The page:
The Lord is near to us in our sufferings
We really have two responses to injustice – One is to get angry and upset, riled up. Another is to respond with patience – as Christ does, and to pray for our enemies.
Our Lord says: “But to you who hear I say, love your enemies, do good to those who hate you, bless those who curse you, pray for those who mistreat you” (Luke 6:27-28)”.
Respond with Kindness
Thérèse was able to take these words to her heart and to allow God to transform her suffering into a source of spiritual growth. She took up the habit of seeking to pray for her enemies and to perform little, hidden acts of virtue for them. For example, when her sisters left their choir mantles in a mess, she would pick them up and fold them quietly, and without drawing attention to herself.
Our enemies need our friendship
When Thérèse died and her Sisters read her autobiography – The Story of the Soul. When the Nun who had been harsh with Thérèse listened to her Autobiography she was shocked that she had caused St. Thérèse such suffering, because she felt that Thérèse had loved her and was one of her closet friends.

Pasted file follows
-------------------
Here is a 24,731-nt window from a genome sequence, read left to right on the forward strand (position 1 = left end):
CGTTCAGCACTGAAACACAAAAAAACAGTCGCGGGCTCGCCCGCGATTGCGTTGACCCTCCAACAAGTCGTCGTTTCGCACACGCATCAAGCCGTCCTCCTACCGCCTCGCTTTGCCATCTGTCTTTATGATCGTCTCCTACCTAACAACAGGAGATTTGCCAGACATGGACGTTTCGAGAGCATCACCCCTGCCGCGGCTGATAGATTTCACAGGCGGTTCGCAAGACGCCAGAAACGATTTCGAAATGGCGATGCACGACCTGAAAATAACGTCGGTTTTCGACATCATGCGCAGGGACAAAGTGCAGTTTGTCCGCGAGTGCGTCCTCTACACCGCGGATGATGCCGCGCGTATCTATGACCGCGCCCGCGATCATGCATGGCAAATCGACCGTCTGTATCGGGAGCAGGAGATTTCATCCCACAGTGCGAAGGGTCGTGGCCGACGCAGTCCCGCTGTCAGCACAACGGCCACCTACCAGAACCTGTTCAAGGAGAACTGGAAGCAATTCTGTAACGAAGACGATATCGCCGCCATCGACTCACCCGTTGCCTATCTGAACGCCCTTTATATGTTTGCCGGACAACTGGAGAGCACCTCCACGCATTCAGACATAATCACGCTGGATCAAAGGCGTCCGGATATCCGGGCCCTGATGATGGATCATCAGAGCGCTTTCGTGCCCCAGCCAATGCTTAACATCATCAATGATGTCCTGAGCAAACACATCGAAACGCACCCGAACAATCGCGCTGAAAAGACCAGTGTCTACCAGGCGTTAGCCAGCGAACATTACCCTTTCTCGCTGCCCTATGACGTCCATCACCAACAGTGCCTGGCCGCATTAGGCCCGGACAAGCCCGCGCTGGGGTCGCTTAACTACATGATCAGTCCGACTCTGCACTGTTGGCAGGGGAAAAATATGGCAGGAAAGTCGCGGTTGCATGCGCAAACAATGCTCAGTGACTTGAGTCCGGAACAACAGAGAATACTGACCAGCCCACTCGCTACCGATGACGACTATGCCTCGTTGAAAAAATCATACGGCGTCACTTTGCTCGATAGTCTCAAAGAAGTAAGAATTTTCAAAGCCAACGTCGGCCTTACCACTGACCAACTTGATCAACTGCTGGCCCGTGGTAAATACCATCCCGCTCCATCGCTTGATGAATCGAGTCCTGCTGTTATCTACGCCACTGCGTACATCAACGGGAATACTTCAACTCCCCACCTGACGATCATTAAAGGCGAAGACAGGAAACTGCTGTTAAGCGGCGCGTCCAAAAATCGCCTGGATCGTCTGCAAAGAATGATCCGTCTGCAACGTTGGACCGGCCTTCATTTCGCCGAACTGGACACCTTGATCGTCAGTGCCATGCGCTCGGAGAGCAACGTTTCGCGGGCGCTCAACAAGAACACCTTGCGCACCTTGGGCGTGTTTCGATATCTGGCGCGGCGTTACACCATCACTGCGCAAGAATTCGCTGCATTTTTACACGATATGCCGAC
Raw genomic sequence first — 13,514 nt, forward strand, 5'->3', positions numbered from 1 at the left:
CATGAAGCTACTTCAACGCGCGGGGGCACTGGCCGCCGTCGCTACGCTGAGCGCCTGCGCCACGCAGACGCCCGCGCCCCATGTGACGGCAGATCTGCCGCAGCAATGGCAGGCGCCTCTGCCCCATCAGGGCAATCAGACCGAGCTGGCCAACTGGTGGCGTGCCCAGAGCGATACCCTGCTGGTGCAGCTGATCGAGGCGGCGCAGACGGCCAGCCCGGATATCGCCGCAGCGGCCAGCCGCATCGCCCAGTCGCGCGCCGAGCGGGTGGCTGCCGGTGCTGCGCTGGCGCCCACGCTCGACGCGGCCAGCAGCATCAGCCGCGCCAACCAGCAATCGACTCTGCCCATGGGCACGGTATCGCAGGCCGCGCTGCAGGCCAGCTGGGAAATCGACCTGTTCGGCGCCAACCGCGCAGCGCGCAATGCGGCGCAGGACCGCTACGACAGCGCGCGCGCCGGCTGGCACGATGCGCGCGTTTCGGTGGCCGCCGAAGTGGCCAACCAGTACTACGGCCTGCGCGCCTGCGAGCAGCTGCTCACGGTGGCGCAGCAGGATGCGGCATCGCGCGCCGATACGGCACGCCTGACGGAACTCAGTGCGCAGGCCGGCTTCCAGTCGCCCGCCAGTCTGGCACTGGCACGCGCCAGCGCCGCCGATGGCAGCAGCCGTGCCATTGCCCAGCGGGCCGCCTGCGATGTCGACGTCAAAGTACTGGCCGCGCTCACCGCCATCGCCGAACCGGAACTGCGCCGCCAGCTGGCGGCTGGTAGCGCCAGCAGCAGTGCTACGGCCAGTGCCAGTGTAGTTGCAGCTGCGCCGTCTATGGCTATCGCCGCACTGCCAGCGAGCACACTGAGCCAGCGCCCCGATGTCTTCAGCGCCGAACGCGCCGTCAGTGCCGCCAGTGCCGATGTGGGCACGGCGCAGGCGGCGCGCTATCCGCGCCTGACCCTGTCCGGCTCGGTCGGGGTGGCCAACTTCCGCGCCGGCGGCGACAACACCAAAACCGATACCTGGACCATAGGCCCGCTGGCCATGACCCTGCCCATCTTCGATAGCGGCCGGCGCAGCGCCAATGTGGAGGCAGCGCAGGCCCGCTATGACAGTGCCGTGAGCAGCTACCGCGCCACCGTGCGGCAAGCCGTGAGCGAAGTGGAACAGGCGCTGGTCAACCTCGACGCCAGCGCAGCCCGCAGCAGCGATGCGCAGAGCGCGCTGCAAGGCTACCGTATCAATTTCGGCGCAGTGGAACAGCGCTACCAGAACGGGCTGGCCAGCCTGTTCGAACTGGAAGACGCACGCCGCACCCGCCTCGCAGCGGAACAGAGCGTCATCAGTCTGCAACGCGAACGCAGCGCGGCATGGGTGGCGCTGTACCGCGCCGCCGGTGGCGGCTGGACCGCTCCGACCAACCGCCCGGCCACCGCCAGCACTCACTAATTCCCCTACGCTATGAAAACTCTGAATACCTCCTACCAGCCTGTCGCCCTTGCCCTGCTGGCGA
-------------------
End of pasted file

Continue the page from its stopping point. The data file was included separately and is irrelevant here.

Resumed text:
How to respond to unkindness
When we encounter injustice in our lives, we can respond out of anger and righteousness or we can see in our journey an invitation from our Lord to grow in Love. I would like to leave you with three things to do when experiencing injustice.
- Listen to the book of Wisdom. Make a habit in your life of reflecting on the relationship you have with your enemies in the morning each day of your life. Take some time during your morning prayer to specifically pray for your enemies by name.
- When you encounter their injustice or cruelty, make it a point practice patience. Patience means to be willing to be long-suffering. It means to have passion as Christ did on the cross.
- When we encounter cruelty, we are called to respond with kindness. Thérèse did this by always seeking to be helpful and loving towards those whom she found to be difficult.
The darkness of our present world.
In the past two months our country has suffered terribly from the acts of cruelty and violence. The mass shootings in Las Vegas, Thornton, and Texas along with the terrorism in New York are signs that we are waiting in a dark world for the coming of the Bridegroom. This week let us transform the sufferings of our lives into a source of oil for our lamps by praying for our enemies and those who are unkind to us with the same love that Christ gave showed us when he suffered his crucifixion and death.
If we can return cruelness with kindness, hatred with love, and neglect with prayer then the world will be transformed because the light of the lamps that Christ has given us will shine forth with His love.